More training to do but I am headed in a great direction!

What do you crave for your sense of normalcy?

“Make sure your worst enemy does not live between your own ears”.

“Laird Hamilton”

Resiliency and the Chimney Tops Trail

Chimney Top

“The human capacity for burden is like bamboo—far more flexible than you would ever imagine.”

(Jodi Picoult)

Resilience is a measure of how much you want something and how much you are willing, and able, to overcome obstacles to get it. It has to do with your emotional strength. (Dictionary.com)

“You are only 4 minutes away from the top”.

(Smoky Mountain hiker, November 2020)

Thought I had a good handle on what resiliency really means but discovered I needed to redefine how it is shown.  I viewed resiliency from the spectrum of work or emotional intelligence but my recent hike on the Chimney Tops Trail in the Smoky mountains gave me a new appreciation of resiliency.

The hiker from the quote above provided me with inspiration to keep going but I had to decide mentally and physically to keep going up the mountain.  The trail was listed as a moderate hike, but I added a new level of difficulty by tackling Chimney Tops after 3 other hikes on the same day.  A better plan would have been to save this hike for the next day, but I wanted to experience as much as possible in a short period of time.

I left my hotel with the intent to make four hikes and that concept drove me to keep going up the mountain.  I would have felt I was letting myself down if I did not stick with the plan.  Also, wanted to test myself to determine how much I could accomplish in one day.  My thought process was to make it up the mountain and then celebrate at the top.

I took more breaks on this hike than ever before and was slow on the ascent.  My legs felt like I had run a half marathon at this point—in fact, my total hiking mileage for the day was 15.4 miles.  Not a bad day walking in the Smoky mountains.

I view my ability to keep pressing onward as a sign of resiliency.  I could have tapped out and nobody would have known I gave up on my last hike if I did not bring it up.  I could have taken the failure to make it to the top of my last hike to the grave, but I am sure it would have bothered me knowing I gave up.  Trust me, I understand my making it to the top of the Chimney Top trail does not make the world a better place, but I needed to make it up there.

I take pride being an active mentor for my tree branches and encourage them to work towards their goals.  Quitting on the Chimney Top trail would make my words ring hollow if I did not practice what I preach to my tree branches.  The resiliency to make my last hike successful became a metaphor for Walking into the Future.  This journey has been successful because I have been able to overcome obstacles and continue to move forward in life.  Seems simple but I take a lot of pride in making goals and then crossing them off my list.  This process works for me so I will continue to make it a priority. 

Proud of the resiliency I showed while climbing the Chimney Top trail.  I will admit I need to space my hikes out better in 2021 but I will not stop until I complete them all! 😊

How do you display resiliency in your daily life?  What impact does resiliency have on how you get things done?  I welcome your thoughts!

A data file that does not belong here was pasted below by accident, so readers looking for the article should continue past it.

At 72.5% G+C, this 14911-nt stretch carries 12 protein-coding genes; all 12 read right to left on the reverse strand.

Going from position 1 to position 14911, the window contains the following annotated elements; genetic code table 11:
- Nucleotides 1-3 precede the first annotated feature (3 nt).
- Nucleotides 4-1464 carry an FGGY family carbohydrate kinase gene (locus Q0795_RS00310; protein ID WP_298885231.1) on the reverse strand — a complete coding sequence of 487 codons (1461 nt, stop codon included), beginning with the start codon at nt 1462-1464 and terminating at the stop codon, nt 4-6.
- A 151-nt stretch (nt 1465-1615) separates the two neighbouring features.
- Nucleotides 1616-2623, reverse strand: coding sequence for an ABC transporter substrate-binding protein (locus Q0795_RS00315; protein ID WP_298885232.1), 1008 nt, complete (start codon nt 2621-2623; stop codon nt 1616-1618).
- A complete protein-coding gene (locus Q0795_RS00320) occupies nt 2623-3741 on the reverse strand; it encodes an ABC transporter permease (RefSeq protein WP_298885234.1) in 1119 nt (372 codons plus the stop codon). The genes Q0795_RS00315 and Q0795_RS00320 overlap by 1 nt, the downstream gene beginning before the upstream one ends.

“Do not judge me by my success, judge me by how many times I fell down and got back up again”.

(Nelson Mandela)

Walking and exploring the Great Smoky Mountains (Gatlinburg, Tennessee)

My adventure in the Smoky Mountains!

Smokey Mountains hue

“Live a life of quiet inspiration.”

(William Britten)

Why Gatlinburg?

There’s an old saying The mountains are calling, and I must go” attributed to John Muir who spent his life advocating for wilderness preservation.  I would like to think John Muir’s words were instrumental to my trek back up to the Smoky mountains and Gatlinburg in particular.

My true inspiration to get back in the mountains came from an August 2019 NBC Nightly News special on a new Gatlinburg attraction, the longest pedestrian suspension bridge in North America:  https://www.nbcnews.com/nightly-news/video/take-a-trip-to-the-longest-pedestrian-suspension-bridge-in-north-america-67497029583

  • Requested my 2019 Gatlinburg Vacation Guide when the news went off

I’ve been in the Smokey mountains and Gatlinburg years ago but seeing the suspension bridge on TV got me excited to go back to the mountains and explore.  Finally, just decided to head up in mid-November before the weather got too cold and snow covered the mountain roads.  I’m good driving in the mountains but didn’t want to fight ice and snow as I made my way through the winding roads.  Got lucky with sunny weather and high temps in the low 50s.  Turned out to be ideal hiking weather and didn’t have to wear too many layers of clothes to stay warm.  Started peeling off layers about an hour into my first hike.

Hiking the Smokey Mountains

So, this is where I apologize to all my friends who have been avid hikers over the years.  I didn’t fully get the concept of hiking because I’m always looking for my next training run.  Texted a few of them to admit my error while I was out on my first hike of the day.  I fully get hiking now—it was an amazing experience and can’t wait to do it again!

Started the hiking adventure on the Trails in the Sugarland Area which is the first Smokey mountain hiking area leaving Gatlinburg.  Decided this would be a nice warm up trail to get me out and exploring.  Got a map and quick briefing at the Welcome Center and then I was off on the trails.  Didn’t know what I would see on this trail but was excited to begin the adventure.